Companies have to communicate with rural consumers to gain acceptability. The companies can charge high prices in rural areas if they are able to communicate value.

In urban markets, managers are familiar with using advertising and BTL methods in areas with high footfalls, such as malls and railway stations. Such crowded places do not exist in villages. Both BTL techniques and high powered advertising pose problems in vil­lages because people have to be collected.

Advertising does not work because channels are not available, while BTL methods require going to thousands of villages. This calls for a large workforce which can spread out and contact villages directly. To devise a strategy for rural communications, companies have to understand the challenges that they face in rural markets.

Challenges of Communication in Rural Markets:

Urban methods of communications, or those used in developed countries, consist of spray­ing consumers with advertising and beautiful images in the manner of using insect sprays, and then waiting for customers to turn up to buy products. The sprays have to be changed periodically as consumers become immune to advertising. In rural markets, it is quite a different ball game.

Companies are likely to face the following challenges while communicating with rural audiences:

i. Low Literacy Levels:

Rural areas suffer from low literacy. Customs and traditions rule, which makes adoption of new products and practices difficult. There is also a limited penetration of print media in rural markets. Companies, therefore, face difficulties in developing their communication mix.

ii. Media Reach and Exposure:

Though media reach is improving over the years, it is still poor in many villages. In many media-dark villages, there is limited access to televi­sion, radio and print, and hence people have limited exposure. Suitable media vehicles just do not exist.

iii. Diverse Audiences:

Villages in India show diverse cultures, languages, varied customs and traditions and lifestyles. This makes one-size-fits-all strategy irrelevant. Companies, used to urban-oriented mass campaigns, find it difficult to tailor-make campaigns for every region.

iv. A Dearth of Information:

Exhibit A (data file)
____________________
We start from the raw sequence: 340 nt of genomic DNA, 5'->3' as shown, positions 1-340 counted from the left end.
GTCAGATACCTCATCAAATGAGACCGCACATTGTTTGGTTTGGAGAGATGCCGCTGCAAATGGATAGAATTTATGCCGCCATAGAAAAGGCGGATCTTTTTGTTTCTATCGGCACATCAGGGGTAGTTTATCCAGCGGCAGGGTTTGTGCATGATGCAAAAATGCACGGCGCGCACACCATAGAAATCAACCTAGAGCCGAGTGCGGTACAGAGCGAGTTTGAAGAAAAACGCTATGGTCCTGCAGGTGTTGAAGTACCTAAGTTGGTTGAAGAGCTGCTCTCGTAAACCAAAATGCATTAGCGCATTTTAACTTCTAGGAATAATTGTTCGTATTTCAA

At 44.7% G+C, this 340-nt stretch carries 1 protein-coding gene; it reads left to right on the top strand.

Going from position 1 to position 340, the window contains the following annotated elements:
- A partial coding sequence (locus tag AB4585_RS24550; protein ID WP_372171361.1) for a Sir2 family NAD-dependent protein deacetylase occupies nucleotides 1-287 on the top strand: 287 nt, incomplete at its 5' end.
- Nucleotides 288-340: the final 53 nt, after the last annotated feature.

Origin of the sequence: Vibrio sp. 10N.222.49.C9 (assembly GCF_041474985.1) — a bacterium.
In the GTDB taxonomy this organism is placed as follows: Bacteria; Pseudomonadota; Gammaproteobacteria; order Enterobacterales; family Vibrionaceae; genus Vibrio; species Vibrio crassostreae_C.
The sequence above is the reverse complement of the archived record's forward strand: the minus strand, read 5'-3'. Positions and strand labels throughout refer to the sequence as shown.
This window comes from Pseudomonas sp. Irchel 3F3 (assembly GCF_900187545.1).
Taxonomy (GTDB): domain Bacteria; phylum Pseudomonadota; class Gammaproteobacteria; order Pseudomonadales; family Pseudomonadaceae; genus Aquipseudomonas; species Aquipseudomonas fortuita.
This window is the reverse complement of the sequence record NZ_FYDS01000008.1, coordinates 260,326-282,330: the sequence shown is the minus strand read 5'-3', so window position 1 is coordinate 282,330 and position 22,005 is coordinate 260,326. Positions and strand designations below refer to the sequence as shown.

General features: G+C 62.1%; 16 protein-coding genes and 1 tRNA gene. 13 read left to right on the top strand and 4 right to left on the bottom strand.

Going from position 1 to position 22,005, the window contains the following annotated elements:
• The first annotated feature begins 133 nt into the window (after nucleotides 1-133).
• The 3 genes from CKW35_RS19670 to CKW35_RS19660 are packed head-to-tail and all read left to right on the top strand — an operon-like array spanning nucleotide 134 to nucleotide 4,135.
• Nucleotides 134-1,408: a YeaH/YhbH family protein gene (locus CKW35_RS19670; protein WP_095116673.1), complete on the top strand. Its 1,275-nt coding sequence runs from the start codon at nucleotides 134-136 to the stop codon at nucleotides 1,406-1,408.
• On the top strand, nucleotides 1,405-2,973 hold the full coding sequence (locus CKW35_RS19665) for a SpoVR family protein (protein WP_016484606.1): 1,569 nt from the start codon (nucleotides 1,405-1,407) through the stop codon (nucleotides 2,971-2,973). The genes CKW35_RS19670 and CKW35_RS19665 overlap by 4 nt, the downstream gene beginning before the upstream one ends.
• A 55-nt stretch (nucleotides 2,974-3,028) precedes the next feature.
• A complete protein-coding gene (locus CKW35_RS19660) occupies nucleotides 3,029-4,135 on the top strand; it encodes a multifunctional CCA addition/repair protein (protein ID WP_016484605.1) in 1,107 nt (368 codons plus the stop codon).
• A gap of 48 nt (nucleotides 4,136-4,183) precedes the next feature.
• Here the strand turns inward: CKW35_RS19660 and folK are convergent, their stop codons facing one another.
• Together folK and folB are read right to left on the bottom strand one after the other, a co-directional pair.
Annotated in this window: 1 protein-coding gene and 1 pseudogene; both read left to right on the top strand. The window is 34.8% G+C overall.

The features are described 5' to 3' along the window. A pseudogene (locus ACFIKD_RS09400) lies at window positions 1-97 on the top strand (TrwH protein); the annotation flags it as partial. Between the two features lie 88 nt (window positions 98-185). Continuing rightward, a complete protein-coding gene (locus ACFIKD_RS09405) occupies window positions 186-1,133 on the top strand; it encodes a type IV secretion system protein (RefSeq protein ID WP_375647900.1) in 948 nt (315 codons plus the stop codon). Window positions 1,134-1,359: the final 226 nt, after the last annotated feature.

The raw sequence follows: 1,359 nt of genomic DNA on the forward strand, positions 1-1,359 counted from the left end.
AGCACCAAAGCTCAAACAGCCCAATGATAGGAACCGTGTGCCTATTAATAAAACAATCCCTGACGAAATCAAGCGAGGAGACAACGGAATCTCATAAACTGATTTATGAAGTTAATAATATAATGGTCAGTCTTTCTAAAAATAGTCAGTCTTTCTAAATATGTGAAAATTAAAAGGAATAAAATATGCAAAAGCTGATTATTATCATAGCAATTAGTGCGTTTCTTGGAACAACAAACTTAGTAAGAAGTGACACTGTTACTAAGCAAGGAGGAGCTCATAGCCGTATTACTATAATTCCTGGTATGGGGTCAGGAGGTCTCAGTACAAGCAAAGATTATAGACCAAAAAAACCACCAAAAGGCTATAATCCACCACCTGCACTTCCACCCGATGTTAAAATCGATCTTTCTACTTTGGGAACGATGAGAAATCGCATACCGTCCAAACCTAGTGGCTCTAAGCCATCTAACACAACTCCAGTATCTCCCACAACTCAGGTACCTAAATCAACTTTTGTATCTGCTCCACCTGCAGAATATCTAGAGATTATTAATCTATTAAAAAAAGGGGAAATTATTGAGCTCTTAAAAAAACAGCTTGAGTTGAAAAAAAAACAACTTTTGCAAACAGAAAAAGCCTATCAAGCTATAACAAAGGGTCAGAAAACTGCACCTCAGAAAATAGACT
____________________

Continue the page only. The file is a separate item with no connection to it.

There is a shortage of information in rural areas. Lack of good local content and reliable information providers add to the dearth of relevant information that villagers can use.

v. Scattered Audiences:

Mass media finds it difficult to penetrate rural areas because audiences are scattered over large distances.

vi. Lack of Well-Developed ICT Infrastructure:

Internet penetration is limited because of lack of ICT infrastructure. This is changing as there is increasing use of mobile phones in rural markets.

Any rural communications strategy will work only if the listed problems are addressed.

Rural Communication Strategy:

Conventional advertising and communications work partially in villages because reaching customers is difficult.

A rural communication strategy can only work if two conditions are fulfilled:

1. The rural customer will choose a channel only if it solves a problem for him or adds value in some way.

2. Campaigns must be supplemented by trials and direct experience, thus BTL methods are not only effective but add excitement around a brand in rural areas.

Rural communications thus has to be seen as a two-way dialogue. Thanks to technology, this is possible today, but calls for heavy investments.

Successful companies have created a ‘demand-driven’ model of communication so that users get important relevant information through the channel, which is also used to send brand messages. For instance, farmers use the channel to access agricultural research and extension services offered by government departments and companies. Companies also provide similar services and advertising piggybacks on such channels.

Such a strategy must include the following:

1. Overcome illiteracy barriers by conveying ideas in an audio and visual form, that is, companies must develop and execute an interface between modern and traditional communication methods.

2. Illustrate new ideas and techniques, using multimedia or personal visits and BTL techniques.

3. Create audio-visual materials that are easily understood, communicated personally through mobile vans.

4. Develop and train a cadre of village communicators who can connect with rural customers.

5. Develop localized content resonant with local cultural norms and ethos.

The media mix has to cater to the needs for content, localization, gender and culture. For example, ads targeted to females often fail. In rural areas, the decision maker is likely to be male even for things used by females. Targeting females in a male-dominated society may cause a backlash for a company.

Usually, companies use the same advertisements that they have designed for urban markets and use them for rural markets by changing the language. However, if local culture and sensitivities of rural consumers are not kept in mind, such ads may create a negative impact. The effectiveness of such ads will therefore be limited.

BTL campaigns introduce the ‘touch and feel’ element to products, and also two-way communication where people can understand what the product is capable of doing and clarify their doubts. A product demonstration is very effective to convince rural customers. Using local and popular form of entertainment such as puppetry, nautanki, ragini, bhangra, pala, daskathia, danda nacha, quawalli and dance shows increases brand awareness. Many compa­nies like LG, Samsung, Philips, Bajaj, Usha and Crompton Greaves used some of the platforms and received positive response.

Advertisements touching emotions of rural folk could drive a quantum jump in sales if they are simple, direct and more social than of aspiration or individualistic. Hyundai Ne Bana Di Jodi, for example, was a wedding themed offer for the marriage season which built on social occasions.